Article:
Review: AMERICAN ULTRA, Ultra Violent Yet Ultra Forgettable
But every pot has its boiling point, and with American Ultra, we seem to have arrived. The title tells us everything and nothing about this film, in so much as here we have a movie that aims to put everything it is on the table, but arrives at nothing. It's a surface-deep cheap thrill generator, ultimately about as memorable and as meaningful as its title.
American Ultra is essentially The Bourne Identity meets True Romance with comedy, sans the vibrancy or immediacy of not just Tarantino or Greengrass, but Tony Scott and Doug Liman as well. It's a gratuitous stinkbug of a movie: It's got six legs and crawls like all the other bugs, but it's qualities which set it apart are not virtuous.
It stars Jesse Eisenberg and Kristen Stewart as stoner slacker lovers who unknowingly find themselves the subjects of a weird, agressive CIA trackdown. The film is cooked through with violence for the sake of cool, with faux badassery and put-on attitude to spare. These are the same allegations once faced by Pulp Fiction and Bonnie and Clyde before it. But unlike those controversial touchstones, American Ultra doesn't recontextualize, comment, or challenge. Yet it definitely thinks it's clever and vibrant, just like The Big Hit with Mark Walhberg did back in 1998. Remember that one? Didn't think so.
The story begins with a badly bloodied Eisenberg, sporting what may be a greasy version of his upcoming Batman v. Superman Lex Luthor locks, in an interrogation room, not saying much. Then we aggressively flashback to find out how and why this happened. Don't let the flashing lights, blunt smoking, and colorful language fool you - there's nothing edgy going on here. When Eisenberg suffers a panic attack that derails a romantic trip to Hawaii, we not only ask ourselves why the supposedly vibrant Kristen Stewart -- reteaming with Eisenberg, following their wonderful Adventureland... Is this the unofficial nightmare sequel? -- puts up with such a bum, but why Cameron Crowe and the cast of Aloha couldn't have also missed that plane.
Part of me almost feels badly laying into American Ultra, as it does try hard to be that "something different" at the multiplex that we so often complain that the world is now lacking. But the trouble is, it spends more energy proclaiming its own proud wild streak than it does earning it. The film is a sham, a put-on, phones baloney. As far as all of that goes, it isn't an altogether un-entertaining outing, but once the veneer of post-Tarantino dirty cool is scraped away, we're nonetheless left with a vapid shell, a stoner-baiting yarn.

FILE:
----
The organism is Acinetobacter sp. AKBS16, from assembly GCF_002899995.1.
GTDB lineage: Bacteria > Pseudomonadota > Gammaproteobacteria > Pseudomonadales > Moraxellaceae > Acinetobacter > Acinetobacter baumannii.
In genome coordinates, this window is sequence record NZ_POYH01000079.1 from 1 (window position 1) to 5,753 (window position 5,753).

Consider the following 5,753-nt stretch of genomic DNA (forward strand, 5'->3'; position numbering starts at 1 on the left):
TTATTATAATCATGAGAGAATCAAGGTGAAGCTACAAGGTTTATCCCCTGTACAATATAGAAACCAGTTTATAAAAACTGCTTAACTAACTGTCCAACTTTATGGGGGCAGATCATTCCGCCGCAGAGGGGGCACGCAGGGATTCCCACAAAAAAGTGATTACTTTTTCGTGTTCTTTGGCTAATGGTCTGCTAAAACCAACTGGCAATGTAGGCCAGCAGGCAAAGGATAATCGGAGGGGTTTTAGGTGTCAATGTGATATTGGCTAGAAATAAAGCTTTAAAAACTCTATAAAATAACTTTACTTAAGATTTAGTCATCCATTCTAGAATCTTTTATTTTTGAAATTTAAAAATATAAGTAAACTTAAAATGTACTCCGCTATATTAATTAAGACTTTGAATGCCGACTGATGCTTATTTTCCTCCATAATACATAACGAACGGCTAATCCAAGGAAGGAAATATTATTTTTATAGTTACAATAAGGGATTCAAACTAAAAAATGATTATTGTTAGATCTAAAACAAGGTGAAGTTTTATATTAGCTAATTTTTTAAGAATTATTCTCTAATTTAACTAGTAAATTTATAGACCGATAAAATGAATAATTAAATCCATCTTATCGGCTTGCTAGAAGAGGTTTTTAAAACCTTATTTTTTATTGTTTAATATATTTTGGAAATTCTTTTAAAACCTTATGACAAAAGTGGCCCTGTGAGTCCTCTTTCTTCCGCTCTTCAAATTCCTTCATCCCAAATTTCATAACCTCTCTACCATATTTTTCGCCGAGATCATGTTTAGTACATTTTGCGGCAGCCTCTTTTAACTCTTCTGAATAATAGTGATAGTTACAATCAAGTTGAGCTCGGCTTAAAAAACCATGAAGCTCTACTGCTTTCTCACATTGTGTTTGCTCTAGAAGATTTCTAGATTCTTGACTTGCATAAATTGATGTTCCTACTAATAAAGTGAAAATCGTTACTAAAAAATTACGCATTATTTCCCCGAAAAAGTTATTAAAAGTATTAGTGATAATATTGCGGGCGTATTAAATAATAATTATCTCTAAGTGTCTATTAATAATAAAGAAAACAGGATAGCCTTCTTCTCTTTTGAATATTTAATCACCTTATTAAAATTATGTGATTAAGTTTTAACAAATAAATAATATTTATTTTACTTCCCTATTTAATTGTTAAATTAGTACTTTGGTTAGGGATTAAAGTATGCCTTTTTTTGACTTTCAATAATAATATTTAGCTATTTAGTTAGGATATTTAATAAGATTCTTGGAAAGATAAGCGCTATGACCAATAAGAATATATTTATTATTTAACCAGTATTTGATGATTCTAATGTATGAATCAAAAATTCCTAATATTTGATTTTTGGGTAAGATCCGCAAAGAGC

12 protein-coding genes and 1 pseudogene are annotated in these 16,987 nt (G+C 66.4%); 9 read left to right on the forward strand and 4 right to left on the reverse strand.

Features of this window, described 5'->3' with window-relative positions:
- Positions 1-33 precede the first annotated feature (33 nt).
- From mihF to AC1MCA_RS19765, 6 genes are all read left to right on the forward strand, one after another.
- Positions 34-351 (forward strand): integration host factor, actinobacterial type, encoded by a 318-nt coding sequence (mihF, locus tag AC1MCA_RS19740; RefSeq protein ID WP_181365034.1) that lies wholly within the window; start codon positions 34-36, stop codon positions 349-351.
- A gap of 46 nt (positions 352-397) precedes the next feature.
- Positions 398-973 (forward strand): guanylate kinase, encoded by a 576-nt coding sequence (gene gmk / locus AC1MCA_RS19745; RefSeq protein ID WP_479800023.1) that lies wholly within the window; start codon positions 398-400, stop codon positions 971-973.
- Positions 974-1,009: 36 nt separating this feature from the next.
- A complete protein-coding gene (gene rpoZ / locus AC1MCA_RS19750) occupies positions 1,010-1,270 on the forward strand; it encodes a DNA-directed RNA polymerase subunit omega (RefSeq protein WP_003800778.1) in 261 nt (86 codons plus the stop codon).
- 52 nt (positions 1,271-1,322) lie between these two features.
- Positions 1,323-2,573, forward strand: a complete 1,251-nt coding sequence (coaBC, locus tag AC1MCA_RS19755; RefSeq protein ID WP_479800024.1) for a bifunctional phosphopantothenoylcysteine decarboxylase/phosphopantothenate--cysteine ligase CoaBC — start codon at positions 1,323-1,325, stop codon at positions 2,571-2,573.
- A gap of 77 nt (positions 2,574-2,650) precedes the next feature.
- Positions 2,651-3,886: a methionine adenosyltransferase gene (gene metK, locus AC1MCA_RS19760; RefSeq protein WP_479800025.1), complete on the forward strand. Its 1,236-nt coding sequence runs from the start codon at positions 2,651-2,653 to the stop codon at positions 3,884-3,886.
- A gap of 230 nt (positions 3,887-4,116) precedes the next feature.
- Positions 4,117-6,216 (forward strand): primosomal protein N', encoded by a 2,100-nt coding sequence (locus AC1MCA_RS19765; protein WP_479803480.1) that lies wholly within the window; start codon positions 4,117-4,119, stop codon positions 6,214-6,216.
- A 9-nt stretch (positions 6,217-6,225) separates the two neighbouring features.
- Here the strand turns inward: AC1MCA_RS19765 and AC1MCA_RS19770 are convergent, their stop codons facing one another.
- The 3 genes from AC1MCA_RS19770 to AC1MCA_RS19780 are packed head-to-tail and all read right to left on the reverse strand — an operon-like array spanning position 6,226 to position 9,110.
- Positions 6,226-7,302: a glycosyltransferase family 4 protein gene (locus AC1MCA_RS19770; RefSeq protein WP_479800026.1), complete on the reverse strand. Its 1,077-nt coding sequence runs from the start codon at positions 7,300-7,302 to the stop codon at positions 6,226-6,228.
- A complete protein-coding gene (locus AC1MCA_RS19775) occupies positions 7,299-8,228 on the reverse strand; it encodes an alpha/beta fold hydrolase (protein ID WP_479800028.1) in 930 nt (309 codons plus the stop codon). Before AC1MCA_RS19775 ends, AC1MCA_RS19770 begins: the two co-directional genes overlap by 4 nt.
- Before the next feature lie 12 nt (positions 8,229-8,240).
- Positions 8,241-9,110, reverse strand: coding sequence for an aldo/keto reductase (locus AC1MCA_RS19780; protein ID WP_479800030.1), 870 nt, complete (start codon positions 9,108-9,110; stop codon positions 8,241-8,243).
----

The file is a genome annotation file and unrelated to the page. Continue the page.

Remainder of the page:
Written by Max Landis (Chronicle, and also son of director John Landis), we're left to wonder if, following the recent downfall of that film's director, Josh Trank (Fantastic Four), everyone involved with it is somehow tainted in their follow-up. No such downfall scenario, however, can be applied to American Ultra's director, Nima Nourizadeh, who's only previous feature credit is the dreadful Project X, a truly soulless teen debauchery film that ranked for this critic as worst film of 2012. In that light, the similarly soulless if watchable American Ultra is a major leap forward.
For all the ferocity and verve that American Ultra wants to proclaim, practically no one seems entirely convinced of what they're doing in this film. When we see Bill Pullman as a CIA boss mean-squinting into the camera, we're meant to think that he's a man incapable of taking any crap, and that he might just kill someone. Instead, we're thinking, "What is Bill Pullman doing??" Similar to how we might be thinking, "What is Jesse Eisenberg doing?" (he's killing people with dustpans and spoons), or "What is Kristen Stewart doing?" Bless her, she's working hard to sell her part of this trip.
The same can be said for Connie Britton as a good-natured operative, an endangered species in this movie's world. Only Topher Grace, playing a ridiculously kill-happy CIA higher-up in a grey three-piece suit, seems to understand exactly what movie he's supposedly working on. He spends the film deep sighing and spazzing out, a caffeine-addled war pig with a truckload of genetically-altered mental patients. Similar accolades cannot be presented to Nourizadeh, who's clearly getting off on the over the top moments, but failing to energize the rest of it.
With all the talk and resentment of American entitlement the world over, it's unfortunate that an effort such as this one -- not a poorly funded film that forsakes its dabbling into ideas of national identity and law enforcement -- ends up resembling from the outside-in the very systemic entitlement it should be criticizing. At one point, American Ultra may've had a brain in its head. But any such virtue was baked out of it long ago.
How many other countries are so enamoured with themselves that they see fit to put the name of the country on umpteen movies? Here's one that's so entitled, it doesn't even bother to do so in a coherent fashion. American Ultra earns its dud of a title as it panders to thrillseekers of all nationalities.